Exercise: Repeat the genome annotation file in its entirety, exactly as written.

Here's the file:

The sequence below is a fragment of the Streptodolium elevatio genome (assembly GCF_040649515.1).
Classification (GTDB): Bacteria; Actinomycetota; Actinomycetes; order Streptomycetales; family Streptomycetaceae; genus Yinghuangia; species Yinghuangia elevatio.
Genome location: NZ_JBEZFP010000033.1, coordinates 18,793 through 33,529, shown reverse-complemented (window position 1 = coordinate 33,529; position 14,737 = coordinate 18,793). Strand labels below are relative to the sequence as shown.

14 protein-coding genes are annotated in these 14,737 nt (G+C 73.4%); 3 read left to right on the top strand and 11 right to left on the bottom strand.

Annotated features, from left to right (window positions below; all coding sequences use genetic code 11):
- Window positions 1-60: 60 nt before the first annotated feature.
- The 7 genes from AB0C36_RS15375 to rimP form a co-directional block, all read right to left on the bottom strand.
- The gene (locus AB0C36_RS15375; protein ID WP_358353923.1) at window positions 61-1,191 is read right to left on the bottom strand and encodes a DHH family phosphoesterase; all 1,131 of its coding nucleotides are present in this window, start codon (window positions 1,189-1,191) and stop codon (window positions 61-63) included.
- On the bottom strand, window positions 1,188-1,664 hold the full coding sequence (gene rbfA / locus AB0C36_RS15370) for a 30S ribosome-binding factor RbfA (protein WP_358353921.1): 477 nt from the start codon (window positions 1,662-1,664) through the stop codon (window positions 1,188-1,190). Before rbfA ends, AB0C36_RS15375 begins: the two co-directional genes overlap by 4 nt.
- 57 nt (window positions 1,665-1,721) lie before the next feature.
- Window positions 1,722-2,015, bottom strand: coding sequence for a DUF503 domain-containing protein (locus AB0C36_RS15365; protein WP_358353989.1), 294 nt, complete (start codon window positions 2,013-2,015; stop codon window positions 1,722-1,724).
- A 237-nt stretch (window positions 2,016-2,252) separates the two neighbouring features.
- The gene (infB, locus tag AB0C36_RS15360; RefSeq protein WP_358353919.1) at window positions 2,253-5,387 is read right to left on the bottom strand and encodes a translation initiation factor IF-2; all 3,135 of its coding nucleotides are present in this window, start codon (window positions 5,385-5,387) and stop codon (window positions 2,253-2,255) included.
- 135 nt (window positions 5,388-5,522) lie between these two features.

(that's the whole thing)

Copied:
The sequence below is a fragment of the Streptodolium elevatio genome (assembly GCF_040649515.1).
Classification (GTDB): Bacteria; Actinomycetota; Actinomycetes; order Streptomycetales; family Streptomycetaceae; genus Yinghuangia; species Yinghuangia elevatio.
Genome location: NZ_JBEZFP010000033.1, coordinates 18,793 through 33,529, shown reverse-complemented (window position 1 = coordinate 33,529; position 14,737 = coordinate 18,793). Strand labels below are relative to the sequence as shown.

14 protein-coding genes are annotated in these 14,737 nt (G+C 73.4%); 3 read left to right on the top strand and 11 right to left on the bottom strand.

Annotated features, from left to right (window positions below; all coding sequences use genetic code 11):
- Window positions 1-60: 60 nt before the first annotated feature.
- The 7 genes from AB0C36_RS15375 to rimP form a co-directional block, all read right to left on the bottom strand.
- The gene (locus AB0C36_RS15375; protein ID WP_358353923.1) at window positions 61-1,191 is read right to left on the bottom strand and encodes a DHH family phosphoesterase; all 1,131 of its coding nucleotides are present in this window, start codon (window positions 1,189-1,191) and stop codon (window positions 61-63) included.
- On the bottom strand, window positions 1,188-1,664 hold the full coding sequence (gene rbfA / locus AB0C36_RS15370) for a 30S ribosome-binding factor RbfA (protein WP_358353921.1): 477 nt from the start codon (window positions 1,662-1,664) through the stop codon (window positions 1,188-1,190). Before rbfA ends, AB0C36_RS15375 begins: the two co-directional genes overlap by 4 nt.
- 57 nt (window positions 1,665-1,721) lie before the next feature.
- Window positions 1,722-2,015, bottom strand: coding sequence for a DUF503 domain-containing protein (locus AB0C36_RS15365; protein WP_358353989.1), 294 nt, complete (start codon window positions 2,013-2,015; stop codon window positions 1,722-1,724).
- A 237-nt stretch (window positions 2,016-2,252) separates the two neighbouring features.
- The gene (infB, locus tag AB0C36_RS15360; RefSeq protein WP_358353919.1) at window positions 2,253-5,387 is read right to left on the bottom strand and encodes a translation initiation factor IF-2; all 3,135 of its coding nucleotides are present in this window, start codon (window positions 5,385-5,387) and stop codon (window positions 2,253-2,255) included.
- 135 nt (window positions 5,388-5,522) lie between these two features.